Mikko, Madison on PACE observation mission at Turkish referendum ({{commentsTotal}})

A Turkish woman supporting the no vote in the upcoming constitutional referendum waves a Turkish flag in front of Yeni Camii during a campaign rally for the yes vote in istanbul's Eminonu district. April 12, 2017.
A Turkish woman supporting the no vote in the upcoming constitutional referendum waves a Turkish flag in front of Yeni Camii during a campaign rally for the yes vote in istanbul's Eminonu district. April 12, 2017. Source: (Bulent Kilic/AFP/Scanpix)

Marianne Mikko, head of the Estonian delegation to the Parliamentary Assembly of the Council of Europe (PACE), and delegation member Jaak Madison will on Thursday begin their observation mission for the Sunday, April 16 referendum on constitutional amendments in Turkey.

In Mikko's opinion, Turkish society is more or less equally divided between supporters of the constitutional reform and those who are against it, according to a Riigikogu press release. "Some are for Turkish President Recep Tayyip Erdoğan and strong presidential power; others are clearly against it," said Mikko, the PACE Monitoring Committee's co-rapporteur on Turkey and Vice-President of PACE. "This is the impression [I] received after meetings with Turkish journalists, NGOs, trade unions and representatives of authorities in January."

She explained that the constitutional reform would increase the number of members of the Grand National Assembly of Turkey, the country's parliament, from 550 to 600, but at the same time grant President Erdoğan more powers and authority.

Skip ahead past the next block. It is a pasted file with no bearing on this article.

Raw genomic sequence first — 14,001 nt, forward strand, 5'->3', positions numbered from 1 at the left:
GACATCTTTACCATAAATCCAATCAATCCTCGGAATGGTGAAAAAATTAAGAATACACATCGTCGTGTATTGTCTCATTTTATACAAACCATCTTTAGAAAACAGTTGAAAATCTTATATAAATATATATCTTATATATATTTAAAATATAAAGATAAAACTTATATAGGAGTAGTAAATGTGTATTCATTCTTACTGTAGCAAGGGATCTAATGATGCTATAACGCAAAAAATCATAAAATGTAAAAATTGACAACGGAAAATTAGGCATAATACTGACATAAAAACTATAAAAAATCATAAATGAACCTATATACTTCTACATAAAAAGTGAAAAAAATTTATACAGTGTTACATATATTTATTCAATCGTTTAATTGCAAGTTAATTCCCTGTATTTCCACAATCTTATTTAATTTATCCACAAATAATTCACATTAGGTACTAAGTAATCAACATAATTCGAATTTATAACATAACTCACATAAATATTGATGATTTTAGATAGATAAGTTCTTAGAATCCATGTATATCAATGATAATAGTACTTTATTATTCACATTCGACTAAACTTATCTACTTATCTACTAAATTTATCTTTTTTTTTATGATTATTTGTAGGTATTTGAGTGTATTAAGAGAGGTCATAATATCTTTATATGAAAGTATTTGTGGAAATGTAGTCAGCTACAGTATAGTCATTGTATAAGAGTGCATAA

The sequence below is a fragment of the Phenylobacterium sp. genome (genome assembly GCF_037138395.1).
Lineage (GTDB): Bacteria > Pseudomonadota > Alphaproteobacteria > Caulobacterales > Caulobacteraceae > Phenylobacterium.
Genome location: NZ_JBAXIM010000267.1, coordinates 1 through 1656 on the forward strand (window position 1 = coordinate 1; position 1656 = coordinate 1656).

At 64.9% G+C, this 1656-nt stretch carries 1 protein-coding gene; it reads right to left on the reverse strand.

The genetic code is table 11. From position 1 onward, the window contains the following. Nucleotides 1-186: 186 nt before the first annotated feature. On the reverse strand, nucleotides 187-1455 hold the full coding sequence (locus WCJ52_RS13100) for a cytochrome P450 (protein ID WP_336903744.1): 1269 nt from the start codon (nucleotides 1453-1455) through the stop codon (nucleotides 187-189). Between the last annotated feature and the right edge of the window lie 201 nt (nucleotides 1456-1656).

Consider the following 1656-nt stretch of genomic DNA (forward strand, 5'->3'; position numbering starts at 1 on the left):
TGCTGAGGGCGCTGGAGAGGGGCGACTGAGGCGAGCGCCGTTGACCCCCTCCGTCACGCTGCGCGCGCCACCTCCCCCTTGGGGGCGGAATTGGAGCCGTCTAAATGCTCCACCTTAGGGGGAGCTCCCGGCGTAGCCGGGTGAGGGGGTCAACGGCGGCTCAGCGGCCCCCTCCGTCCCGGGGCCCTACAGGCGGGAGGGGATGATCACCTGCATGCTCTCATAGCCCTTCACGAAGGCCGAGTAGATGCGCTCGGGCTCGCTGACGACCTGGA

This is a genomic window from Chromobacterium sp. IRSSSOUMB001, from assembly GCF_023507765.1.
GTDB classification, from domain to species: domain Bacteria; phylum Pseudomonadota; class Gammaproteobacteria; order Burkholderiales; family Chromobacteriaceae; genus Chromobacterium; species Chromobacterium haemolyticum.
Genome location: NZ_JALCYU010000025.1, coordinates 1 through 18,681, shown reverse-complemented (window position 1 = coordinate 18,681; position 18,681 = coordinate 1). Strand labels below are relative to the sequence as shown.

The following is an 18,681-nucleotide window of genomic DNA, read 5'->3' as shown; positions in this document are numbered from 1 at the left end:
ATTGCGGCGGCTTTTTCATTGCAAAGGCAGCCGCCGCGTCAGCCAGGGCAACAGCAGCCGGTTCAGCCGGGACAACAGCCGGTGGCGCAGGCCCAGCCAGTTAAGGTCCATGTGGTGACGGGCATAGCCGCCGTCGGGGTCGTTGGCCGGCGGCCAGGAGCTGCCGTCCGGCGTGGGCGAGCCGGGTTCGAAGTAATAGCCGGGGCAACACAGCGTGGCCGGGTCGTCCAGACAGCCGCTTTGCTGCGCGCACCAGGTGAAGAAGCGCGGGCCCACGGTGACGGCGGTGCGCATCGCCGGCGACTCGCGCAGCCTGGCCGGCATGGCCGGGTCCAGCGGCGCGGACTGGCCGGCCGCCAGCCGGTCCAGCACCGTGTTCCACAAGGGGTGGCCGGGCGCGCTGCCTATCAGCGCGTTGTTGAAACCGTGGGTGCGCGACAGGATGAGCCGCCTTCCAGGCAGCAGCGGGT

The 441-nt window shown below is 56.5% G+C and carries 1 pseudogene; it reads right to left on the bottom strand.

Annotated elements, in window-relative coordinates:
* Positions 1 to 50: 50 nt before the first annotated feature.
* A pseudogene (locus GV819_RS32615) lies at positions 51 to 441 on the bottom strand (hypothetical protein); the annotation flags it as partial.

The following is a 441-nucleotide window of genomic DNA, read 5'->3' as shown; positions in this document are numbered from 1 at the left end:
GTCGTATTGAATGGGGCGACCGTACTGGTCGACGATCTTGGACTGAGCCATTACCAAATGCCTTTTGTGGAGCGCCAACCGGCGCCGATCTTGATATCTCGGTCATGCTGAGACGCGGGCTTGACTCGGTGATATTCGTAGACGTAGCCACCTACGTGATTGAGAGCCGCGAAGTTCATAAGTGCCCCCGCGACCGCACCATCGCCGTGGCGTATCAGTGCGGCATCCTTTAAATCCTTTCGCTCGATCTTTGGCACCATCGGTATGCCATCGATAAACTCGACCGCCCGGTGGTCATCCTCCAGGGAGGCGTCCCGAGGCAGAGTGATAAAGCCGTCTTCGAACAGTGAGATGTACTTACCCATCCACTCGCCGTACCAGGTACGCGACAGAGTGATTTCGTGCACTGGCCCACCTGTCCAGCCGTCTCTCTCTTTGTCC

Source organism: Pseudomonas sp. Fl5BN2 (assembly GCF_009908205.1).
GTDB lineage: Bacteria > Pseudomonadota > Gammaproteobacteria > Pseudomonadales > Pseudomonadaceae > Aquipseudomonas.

"Such a rapid transition from a parliamentary to a presidential system of government is not reasonable," Mikko remarked. "The Venice Committee of the Council of Europe is also of the opinion that the referendum in being conducted hurriedly and that the planned constitutional changes do not take into consideration the interests of all population groups."

Prior to the referendum on Sunday, the 20-member PACE delegation will meet with the head of the Electoral Council of Turkey, media and NGO representatives as well as leaders of political parties from among both supporters and opponents of the reform.

"The Turkish constitutional referendum is another mileston that demonstrates to European countries whether Turkey is moving toward authoritarianism or an unlikely miracle will takeplace and Erdoğan's proposals to change the constitution will be rejected," Madison said. "Unfortunately, recent polls indicate that around 55 percent are in favor of amendments to the constitution. This is a sign to Europe that such a country doesnot fit into the EU and would also call into question cooperation with Turkey."

Mikko will be observing the referendum in Ankara while Madison will be observing in Antalya.

Editor: Aili Vahtla



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